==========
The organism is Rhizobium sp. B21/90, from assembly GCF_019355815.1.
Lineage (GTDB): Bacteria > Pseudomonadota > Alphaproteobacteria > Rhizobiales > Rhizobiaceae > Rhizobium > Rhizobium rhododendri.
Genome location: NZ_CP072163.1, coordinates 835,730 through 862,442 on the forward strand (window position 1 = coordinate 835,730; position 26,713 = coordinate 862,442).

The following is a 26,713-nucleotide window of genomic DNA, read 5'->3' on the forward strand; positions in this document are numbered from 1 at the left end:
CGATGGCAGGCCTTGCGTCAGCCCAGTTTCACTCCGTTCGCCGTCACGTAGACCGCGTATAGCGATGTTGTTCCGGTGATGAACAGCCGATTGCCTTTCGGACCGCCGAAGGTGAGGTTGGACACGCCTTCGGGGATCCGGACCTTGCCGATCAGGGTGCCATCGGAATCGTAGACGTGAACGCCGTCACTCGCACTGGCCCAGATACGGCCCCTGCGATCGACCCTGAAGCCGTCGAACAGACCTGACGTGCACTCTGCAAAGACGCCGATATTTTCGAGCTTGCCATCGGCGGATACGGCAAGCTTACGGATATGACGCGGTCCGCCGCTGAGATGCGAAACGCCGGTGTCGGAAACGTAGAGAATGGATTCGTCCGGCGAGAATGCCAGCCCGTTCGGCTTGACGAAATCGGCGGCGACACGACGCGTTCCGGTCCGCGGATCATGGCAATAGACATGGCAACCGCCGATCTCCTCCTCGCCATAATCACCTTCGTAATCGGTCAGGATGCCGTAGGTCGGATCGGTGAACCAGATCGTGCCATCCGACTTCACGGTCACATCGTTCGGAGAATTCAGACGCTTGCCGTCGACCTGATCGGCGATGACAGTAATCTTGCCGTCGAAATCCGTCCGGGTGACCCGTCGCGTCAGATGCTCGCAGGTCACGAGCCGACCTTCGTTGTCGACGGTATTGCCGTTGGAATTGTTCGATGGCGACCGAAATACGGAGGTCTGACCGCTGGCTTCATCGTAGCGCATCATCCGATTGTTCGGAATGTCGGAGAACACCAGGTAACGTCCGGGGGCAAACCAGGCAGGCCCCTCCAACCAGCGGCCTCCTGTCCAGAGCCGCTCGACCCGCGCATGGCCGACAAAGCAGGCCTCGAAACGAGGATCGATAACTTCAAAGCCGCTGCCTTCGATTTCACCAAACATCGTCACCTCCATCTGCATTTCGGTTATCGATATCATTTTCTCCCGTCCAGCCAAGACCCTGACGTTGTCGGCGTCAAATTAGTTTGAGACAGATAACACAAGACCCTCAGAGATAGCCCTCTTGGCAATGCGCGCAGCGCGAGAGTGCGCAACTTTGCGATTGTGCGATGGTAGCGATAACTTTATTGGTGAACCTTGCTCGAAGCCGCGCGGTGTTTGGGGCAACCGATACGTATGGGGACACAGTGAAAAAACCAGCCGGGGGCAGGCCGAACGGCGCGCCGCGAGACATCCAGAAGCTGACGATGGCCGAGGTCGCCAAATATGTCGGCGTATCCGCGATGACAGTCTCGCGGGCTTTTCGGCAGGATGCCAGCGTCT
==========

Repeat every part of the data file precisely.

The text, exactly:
The organism is Rhizobium sp. B21/90, from assembly GCF_019355815.1.
Lineage (GTDB): Bacteria > Pseudomonadota > Alphaproteobacteria > Rhizobiales > Rhizobiaceae > Rhizobium > Rhizobium rhododendri.
Genome location: NZ_CP072163.1, coordinates 835,730 through 862,442 on the forward strand (window position 1 = coordinate 835,730; position 26,713 = coordinate 862,442).

The following is a 26,713-nucleotide window of genomic DNA, read 5'->3' on the forward strand; positions in this document are numbered from 1 at the left end:
CGATGGCAGGCCTTGCGTCAGCCCAGTTTCACTCCGTTCGCCGTCACGTAGACCGCGTATAGCGATGTTGTTCCGGTGATGAACAGCCGATTGCCTTTCGGACCGCCGAAGGTGAGGTTGGACACGCCTTCGGGGATCCGGACCTTGCCGATCAGGGTGCCATCGGAATCGTAGACGTGAACGCCGTCACTCGCACTGGCCCAGATACGGCCCCTGCGATCGACCCTGAAGCCGTCGAACAGACCTGACGTGCACTCTGCAAAGACGCCGATATTTTCGAGCTTGCCATCGGCGGATACGGCAAGCTTACGGATATGACGCGGTCCGCCGCTGAGATGCGAAACGCCGGTGTCGGAAACGTAGAGAATGGATTCGTCCGGCGAGAATGCCAGCCCGTTCGGCTTGACGAAATCGGCGGCGACACGACGCGTTCCGGTCCGCGGATCATGGCAATAGACATGGCAACCGCCGATCTCCTCCTCGCCATAATCACCTTCGTAATCGGTCAGGATGCCGTAGGTCGGATCGGTGAACCAGATCGTGCCATCCGACTTCACGGTCACATCGTTCGGAGAATTCAGACGCTTGCCGTCGACCTGATCGGCGATGACAGTAATCTTGCCGTCGAAATCCGTCCGGGTGACCCGTCGCGTCAGATGCTCGCAGGTCACGAGCCGACCTTCGTTGTCGACGGTATTGCCGTTGGAATTGTTCGATGGCGACCGAAATACGGAGGTCTGACCGCTGGCTTCATCGTAGCGCATCATCCGATTGTTCGGAATGTCGGAGAACACCAGGTAACGTCCGGGGGCAAACCAGGCAGGCCCCTCCAACCAGCGGCCTCCTGTCCAGAGCCGCTCGACCCGCGCATGGCCGACAAAGCAGGCCTCGAAACGAGGATCGATAACTTCAAAGCCGCTGCCTTCGATTTCACCAAACATCGTCACCTCCATCTGCATTTCGGTTATCGATATCATTTTCTCCCGTCCAGCCAAGACCCTGACGTTGTCGGCGTCAAATTAGTTTGAGACAGATAACACAAGACCCTCAGAGATAGCCCTCTTGGCAATGCGCGCAGCGCGAGAGTGCGCAACTTTGCGATTGTGCGATGGTAGCGATAACTTTATTGGTGAACCTTGCTCGAAGCCGCGCGGTGTTTGGGGCAACCGATACGTATGGGGACACAGTGAAAAAACCAGCCGGGGGCAGGCCGAACGGCGCGCCGCGAGACATCCAGAAGCTGACGATGGCCGAGGTCGCCAAATATGTCGGCGTATCCGCGATGACAGTCTCGCGGGCTTTTCGGCAGGATGCCAGCGTCT